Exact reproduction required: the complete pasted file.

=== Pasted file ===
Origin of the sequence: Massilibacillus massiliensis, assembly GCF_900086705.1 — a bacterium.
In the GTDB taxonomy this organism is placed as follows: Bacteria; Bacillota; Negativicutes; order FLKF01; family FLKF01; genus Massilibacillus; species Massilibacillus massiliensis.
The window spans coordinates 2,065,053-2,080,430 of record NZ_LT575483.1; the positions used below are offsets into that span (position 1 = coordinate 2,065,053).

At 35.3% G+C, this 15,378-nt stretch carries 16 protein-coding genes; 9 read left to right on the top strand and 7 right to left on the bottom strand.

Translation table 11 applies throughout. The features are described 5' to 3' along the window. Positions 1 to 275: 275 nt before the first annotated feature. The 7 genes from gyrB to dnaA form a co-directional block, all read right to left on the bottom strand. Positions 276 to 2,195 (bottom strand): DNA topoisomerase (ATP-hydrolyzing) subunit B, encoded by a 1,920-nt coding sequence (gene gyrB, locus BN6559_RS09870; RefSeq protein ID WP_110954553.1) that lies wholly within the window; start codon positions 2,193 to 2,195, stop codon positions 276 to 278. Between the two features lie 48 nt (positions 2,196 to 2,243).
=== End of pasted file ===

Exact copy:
Origin of the sequence: Massilibacillus massiliensis, assembly GCF_900086705.1 — a bacterium.
In the GTDB taxonomy this organism is placed as follows: Bacteria; Bacillota; Negativicutes; order FLKF01; family FLKF01; genus Massilibacillus; species Massilibacillus massiliensis.
The window spans coordinates 2,065,053-2,080,430 of record NZ_LT575483.1; the positions used below are offsets into that span (position 1 = coordinate 2,065,053).

At 35.3% G+C, this 15,378-nt stretch carries 16 protein-coding genes; 9 read left to right on the top strand and 7 right to left on the bottom strand.

Translation table 11 applies throughout. The features are described 5' to 3' along the window. Positions 1 to 275: 275 nt before the first annotated feature. The 7 genes from gyrB to dnaA form a co-directional block, all read right to left on the bottom strand. Positions 276 to 2,195 (bottom strand): DNA topoisomerase (ATP-hydrolyzing) subunit B, encoded by a 1,920-nt coding sequence (gene gyrB, locus BN6559_RS09870; RefSeq protein ID WP_110954553.1) that lies wholly within the window; start codon positions 2,193 to 2,195, stop codon positions 276 to 278. Between the two features lie 48 nt (positions 2,196 to 2,243).